I was surprised to see myself jumping on the no make-up selfie bandwagon last month.
True confession time: I don't usually like the 'share-this-if-you-love-this' thing on Facebook. I (for probably obvious reasons) really, really disliked the Neknominate thing that happened earlier this year, although I did warm to it a little more when I saw a friend filming herself enjoying a nice cup of tea. I don't tend to join in when these things go around. And when I first saw people's faces popping up, foundation-free, on Facebook, with the whole 'I'm-doing-this-for-cancer' ethos attached to them my first thought was: how stupid. How is that going to help beat cancer?!
And then I bothered to read on. People were donating as well as taking pictures. The pictures were just a catalyst to get people to text. I've read some pretty scathing opinions about the no make-up selfie thing, usually along the lines of 'Look how narcissistic we are that we can't give to charity without plastering our faces over Facebook and publicly declaring it' but hey - it worked, and Cancer Research UK are now £2 million better off because of it.
Second true confession time: I already had a no make-up selfie on my Kindle (always be prepared!). It was for a blog post I had been thinking about, and am still thinking about, to the point where I'm kind of writing it today. And so when I was nominated, I popped it onto Facebook and felt a warm fuzzy glow at being part of something that raised so much money for charity.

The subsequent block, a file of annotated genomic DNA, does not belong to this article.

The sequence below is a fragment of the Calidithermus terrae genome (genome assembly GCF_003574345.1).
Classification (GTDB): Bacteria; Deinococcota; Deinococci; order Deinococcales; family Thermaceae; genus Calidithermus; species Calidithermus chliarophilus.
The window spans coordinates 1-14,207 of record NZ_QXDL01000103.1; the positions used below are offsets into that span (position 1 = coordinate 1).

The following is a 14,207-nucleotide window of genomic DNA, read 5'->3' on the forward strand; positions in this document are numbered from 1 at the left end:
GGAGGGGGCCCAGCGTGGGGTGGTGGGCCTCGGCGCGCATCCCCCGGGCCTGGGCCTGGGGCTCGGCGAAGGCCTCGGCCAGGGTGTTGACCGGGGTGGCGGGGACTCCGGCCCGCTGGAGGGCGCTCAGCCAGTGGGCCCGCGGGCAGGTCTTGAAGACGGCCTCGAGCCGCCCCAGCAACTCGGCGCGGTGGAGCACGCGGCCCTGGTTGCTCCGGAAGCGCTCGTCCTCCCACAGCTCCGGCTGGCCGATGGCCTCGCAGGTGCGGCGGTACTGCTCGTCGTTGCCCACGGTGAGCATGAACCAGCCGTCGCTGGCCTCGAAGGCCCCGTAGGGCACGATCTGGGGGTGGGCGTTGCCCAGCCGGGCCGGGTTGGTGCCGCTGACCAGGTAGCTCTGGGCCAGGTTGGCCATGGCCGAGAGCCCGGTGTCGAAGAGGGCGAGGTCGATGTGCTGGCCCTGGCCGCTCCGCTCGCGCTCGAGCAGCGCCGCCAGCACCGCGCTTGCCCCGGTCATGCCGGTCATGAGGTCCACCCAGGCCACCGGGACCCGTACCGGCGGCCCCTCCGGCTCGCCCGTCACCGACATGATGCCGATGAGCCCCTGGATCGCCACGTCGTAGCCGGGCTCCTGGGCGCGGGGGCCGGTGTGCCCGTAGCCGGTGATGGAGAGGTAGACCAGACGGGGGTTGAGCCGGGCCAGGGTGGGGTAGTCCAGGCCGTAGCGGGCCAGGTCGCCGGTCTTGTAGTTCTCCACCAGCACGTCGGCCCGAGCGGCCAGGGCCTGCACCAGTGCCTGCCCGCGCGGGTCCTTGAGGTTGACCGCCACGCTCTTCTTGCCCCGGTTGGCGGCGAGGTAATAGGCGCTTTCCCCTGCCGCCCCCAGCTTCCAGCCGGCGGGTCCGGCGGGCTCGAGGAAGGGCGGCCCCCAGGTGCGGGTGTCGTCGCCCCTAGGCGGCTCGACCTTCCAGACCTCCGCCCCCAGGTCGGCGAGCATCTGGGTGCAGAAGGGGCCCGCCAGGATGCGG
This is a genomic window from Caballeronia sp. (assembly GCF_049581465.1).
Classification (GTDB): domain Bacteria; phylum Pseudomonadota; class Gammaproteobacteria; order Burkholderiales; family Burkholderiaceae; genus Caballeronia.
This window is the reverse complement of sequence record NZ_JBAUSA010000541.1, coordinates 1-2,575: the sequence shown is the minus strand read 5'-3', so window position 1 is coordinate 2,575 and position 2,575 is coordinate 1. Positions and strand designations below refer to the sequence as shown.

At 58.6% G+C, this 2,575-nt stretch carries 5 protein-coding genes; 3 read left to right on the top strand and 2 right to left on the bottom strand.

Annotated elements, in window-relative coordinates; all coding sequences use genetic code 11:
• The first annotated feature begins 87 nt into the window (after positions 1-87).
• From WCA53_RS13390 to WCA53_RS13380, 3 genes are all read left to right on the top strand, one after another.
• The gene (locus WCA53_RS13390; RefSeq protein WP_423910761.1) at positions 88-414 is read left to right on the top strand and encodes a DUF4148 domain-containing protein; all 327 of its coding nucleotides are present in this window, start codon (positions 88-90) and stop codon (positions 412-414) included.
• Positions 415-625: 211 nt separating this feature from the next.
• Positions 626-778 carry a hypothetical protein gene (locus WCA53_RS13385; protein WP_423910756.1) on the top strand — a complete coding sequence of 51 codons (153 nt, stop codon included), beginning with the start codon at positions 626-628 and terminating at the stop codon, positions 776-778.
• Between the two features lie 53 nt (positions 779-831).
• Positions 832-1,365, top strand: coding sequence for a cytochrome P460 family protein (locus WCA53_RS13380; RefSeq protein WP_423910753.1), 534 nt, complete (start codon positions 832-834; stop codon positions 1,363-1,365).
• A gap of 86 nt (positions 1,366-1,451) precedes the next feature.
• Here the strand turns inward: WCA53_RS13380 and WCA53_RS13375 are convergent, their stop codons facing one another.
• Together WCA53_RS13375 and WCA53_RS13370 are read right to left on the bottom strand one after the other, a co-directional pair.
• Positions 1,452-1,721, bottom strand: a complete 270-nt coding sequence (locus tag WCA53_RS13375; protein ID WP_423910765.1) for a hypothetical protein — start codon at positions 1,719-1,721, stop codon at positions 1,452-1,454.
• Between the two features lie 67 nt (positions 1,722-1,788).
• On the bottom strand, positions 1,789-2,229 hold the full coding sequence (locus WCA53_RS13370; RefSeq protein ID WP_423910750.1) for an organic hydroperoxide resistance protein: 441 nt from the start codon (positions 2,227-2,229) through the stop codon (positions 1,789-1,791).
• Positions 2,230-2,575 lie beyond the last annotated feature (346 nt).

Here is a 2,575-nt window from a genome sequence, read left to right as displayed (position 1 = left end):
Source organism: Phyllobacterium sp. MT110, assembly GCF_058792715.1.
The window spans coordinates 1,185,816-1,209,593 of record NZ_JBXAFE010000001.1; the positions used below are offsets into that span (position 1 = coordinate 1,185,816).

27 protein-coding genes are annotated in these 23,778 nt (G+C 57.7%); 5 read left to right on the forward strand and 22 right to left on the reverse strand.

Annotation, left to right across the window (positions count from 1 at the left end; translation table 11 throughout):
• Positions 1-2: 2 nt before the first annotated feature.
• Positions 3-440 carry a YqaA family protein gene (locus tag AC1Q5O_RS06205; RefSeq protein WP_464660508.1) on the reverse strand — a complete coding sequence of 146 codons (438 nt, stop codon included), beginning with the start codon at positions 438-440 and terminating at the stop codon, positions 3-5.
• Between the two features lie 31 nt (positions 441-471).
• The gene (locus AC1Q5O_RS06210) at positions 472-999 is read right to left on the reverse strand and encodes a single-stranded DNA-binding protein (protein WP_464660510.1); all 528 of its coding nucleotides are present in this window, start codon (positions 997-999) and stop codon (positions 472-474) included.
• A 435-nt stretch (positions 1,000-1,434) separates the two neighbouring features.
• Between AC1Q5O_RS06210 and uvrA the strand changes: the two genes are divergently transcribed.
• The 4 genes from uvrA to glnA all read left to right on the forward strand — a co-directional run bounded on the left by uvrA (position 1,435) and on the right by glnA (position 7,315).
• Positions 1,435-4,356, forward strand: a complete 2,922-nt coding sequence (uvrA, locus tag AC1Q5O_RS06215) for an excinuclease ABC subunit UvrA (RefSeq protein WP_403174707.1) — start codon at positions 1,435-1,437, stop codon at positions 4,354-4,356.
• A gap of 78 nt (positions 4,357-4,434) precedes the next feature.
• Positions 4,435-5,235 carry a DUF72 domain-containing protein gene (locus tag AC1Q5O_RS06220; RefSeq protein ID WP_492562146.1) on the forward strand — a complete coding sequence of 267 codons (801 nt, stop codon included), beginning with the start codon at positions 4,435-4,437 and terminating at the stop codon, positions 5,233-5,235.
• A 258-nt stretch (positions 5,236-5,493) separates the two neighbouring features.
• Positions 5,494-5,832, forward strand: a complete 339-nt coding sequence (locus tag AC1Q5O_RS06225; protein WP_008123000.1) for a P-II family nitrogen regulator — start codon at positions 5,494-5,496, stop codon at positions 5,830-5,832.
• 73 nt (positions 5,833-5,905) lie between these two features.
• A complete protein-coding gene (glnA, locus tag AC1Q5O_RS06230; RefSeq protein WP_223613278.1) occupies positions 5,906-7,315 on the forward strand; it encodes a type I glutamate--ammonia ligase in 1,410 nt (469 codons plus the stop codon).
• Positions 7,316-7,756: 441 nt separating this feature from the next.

And do you know what? I liked seeing all these women popping up on my Facebook feed bare-faced. I liked the ballsiness that came with it. It felt a bit like rebellion against social norms. Because for as many beautiful women I know that wear little or no make-up day to day and feel completely happy and confident for it, I know more that have to put it on every day. And it's scary to let the whole world see your face without anything on it.
That includes me.
Third true confession time: this is what I feel it takes to make me look less like a washed-out zombie child every morning:
It's probably a lot less than some people, and I still get frustrated when I look at photos of myself and see that I look washed-out despite all of the above items, but I refuse to go down the contouring-highlighting-bronzing-eyebrow filling road, because it takes long enough already.
Before you start feeling sorry for me - don't. I don't really mind the way I look. Sometimes I wear less make-up, sometimes I wear more. Generally I've accepted that I am who I am, and apart from the odd wobble day, I feel happy about what I look like.
But I do wonder.